And while there’s nothing wrong with focusing on packaging – and there are lots of retailers, manufacturers, governmental, and NGOs who are doing just that – it’s obvious from these results that a 10-20% reduction in packaging weight is not going to create a huge reduction on the overall impact of this yoghurt.

The rebuttal that I most often get right about now is based on the same narrative as quoted by Mr. Bedore, above. Packaging is what the customer sees and feels. Packaging is what the company can (more) easily control in their supply chain and in their product design. Packaging is (or can be) sexy. Packaging is an easy target. But, is packaging really going to result in the types of reductions that the world needs to stay fed, clothed, housed, and entertained? I would argue no.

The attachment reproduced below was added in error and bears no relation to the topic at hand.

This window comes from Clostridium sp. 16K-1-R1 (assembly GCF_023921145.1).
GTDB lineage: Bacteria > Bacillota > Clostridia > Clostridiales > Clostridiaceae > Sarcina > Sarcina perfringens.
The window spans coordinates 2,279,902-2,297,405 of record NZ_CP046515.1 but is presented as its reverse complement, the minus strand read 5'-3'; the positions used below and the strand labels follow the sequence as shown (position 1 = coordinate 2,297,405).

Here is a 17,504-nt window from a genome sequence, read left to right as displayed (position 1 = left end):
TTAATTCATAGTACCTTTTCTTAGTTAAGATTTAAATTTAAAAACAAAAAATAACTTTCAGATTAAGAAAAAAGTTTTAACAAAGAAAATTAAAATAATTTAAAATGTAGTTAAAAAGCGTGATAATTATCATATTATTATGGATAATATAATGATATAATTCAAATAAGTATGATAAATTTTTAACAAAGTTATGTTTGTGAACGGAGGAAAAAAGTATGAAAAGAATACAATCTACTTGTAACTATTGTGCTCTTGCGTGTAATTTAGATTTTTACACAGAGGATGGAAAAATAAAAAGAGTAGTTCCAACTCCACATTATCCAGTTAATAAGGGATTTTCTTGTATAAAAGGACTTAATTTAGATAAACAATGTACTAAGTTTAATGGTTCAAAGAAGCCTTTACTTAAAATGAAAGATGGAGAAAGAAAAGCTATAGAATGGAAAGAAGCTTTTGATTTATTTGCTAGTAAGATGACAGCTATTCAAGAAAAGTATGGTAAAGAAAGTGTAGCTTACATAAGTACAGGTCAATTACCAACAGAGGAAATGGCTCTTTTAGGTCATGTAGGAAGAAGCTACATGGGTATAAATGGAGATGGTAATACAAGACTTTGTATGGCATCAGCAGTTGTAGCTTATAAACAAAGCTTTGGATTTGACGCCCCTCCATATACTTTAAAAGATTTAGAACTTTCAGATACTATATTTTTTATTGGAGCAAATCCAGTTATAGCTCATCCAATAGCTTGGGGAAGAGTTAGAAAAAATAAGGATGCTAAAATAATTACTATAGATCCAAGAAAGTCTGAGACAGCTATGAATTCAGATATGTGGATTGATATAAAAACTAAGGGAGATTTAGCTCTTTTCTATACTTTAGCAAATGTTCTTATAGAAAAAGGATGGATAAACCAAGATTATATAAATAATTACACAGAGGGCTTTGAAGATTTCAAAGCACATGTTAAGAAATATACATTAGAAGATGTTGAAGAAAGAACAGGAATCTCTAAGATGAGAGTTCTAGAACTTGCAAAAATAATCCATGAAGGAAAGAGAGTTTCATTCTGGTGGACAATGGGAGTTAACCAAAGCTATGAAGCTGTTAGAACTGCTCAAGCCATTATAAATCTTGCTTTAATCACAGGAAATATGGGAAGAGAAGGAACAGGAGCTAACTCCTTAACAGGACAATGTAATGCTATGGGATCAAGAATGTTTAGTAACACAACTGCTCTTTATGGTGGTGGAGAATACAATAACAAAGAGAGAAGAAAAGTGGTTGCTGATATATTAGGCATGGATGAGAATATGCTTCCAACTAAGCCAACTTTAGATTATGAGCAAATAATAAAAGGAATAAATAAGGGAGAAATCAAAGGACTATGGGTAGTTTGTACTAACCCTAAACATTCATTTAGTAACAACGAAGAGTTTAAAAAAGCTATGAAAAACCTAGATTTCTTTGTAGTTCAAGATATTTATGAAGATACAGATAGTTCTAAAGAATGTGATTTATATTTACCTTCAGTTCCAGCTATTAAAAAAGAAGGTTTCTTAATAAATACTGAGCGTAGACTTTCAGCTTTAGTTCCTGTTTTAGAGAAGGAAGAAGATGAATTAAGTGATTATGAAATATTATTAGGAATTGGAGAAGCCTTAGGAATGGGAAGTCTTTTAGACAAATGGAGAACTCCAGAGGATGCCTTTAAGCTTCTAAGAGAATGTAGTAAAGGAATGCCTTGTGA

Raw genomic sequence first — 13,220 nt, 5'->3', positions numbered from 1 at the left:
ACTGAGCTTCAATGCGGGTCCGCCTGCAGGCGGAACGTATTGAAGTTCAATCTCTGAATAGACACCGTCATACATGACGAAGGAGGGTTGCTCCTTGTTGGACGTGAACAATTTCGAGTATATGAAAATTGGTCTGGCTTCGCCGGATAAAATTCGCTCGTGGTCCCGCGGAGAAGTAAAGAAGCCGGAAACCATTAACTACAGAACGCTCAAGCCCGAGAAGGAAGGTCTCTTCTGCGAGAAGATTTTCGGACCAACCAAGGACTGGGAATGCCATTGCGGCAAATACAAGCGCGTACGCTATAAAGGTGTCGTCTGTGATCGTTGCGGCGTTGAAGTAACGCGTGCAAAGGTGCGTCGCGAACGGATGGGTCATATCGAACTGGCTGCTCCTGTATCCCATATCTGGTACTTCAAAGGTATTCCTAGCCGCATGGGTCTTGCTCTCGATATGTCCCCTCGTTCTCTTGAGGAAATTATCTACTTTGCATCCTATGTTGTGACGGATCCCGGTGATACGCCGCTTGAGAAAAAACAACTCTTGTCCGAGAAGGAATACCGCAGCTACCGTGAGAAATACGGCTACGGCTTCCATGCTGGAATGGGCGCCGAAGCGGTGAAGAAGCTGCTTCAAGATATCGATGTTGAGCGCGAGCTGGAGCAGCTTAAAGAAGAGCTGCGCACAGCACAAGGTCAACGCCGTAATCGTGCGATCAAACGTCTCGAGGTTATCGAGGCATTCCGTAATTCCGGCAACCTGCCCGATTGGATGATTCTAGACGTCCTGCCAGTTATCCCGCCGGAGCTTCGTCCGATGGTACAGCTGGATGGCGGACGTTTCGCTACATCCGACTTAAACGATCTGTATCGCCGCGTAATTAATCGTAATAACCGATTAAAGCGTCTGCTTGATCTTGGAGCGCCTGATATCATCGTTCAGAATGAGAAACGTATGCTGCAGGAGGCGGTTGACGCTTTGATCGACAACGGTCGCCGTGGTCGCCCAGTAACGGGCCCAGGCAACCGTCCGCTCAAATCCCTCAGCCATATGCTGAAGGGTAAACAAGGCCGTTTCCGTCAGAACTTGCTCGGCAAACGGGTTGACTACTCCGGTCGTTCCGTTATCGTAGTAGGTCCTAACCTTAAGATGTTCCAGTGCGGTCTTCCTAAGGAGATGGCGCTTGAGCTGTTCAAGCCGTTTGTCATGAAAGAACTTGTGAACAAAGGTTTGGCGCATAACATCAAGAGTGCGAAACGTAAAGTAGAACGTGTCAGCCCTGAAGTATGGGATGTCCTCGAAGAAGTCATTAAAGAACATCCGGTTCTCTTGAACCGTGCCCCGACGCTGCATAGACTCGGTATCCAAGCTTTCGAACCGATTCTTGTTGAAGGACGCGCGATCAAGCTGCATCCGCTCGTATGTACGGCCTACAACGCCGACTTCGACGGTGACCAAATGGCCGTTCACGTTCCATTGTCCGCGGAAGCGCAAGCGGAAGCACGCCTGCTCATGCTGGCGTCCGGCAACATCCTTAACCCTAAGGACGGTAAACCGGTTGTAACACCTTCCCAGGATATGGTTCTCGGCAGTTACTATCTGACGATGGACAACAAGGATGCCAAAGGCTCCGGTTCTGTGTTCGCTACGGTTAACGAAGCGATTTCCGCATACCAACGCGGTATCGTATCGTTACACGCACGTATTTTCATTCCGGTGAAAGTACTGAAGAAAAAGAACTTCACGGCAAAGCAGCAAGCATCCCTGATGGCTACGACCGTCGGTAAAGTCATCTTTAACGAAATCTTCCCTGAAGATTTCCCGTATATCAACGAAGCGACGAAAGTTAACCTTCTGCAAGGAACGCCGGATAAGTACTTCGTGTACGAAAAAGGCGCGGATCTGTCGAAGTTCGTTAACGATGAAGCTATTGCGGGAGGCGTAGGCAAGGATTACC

If a company is the business of manufacturing toasters or coffee machines, they probably know by now that the majority of their product’s lifecycle impact is in the consumer’s home. And this is rather a scary thing to find out. The first reaction is usually that this phase of the lifecycle is out of their hands and that they have no control over it and therefore no responsibility. But it’s becoming more and more understood that in fact they do have a responsibility. There are some industries that have embraced this responsibility, most notably the laundry soap manufacturers who have reformulated and are marketing their “eco-friendly” products as ones that can be effective in cold water, saving a significant amount of energy (and consumer cost) compared to washing laundry in warm or hot water.

In the same vein, companies need to realize – and believe – that first, reducing their environmental impact will definitely reduce their lifecycle costs (even if it’s only realized at the consumer’s home), and second, that their “hotspots” for environmental impact will not likely be obvious to them.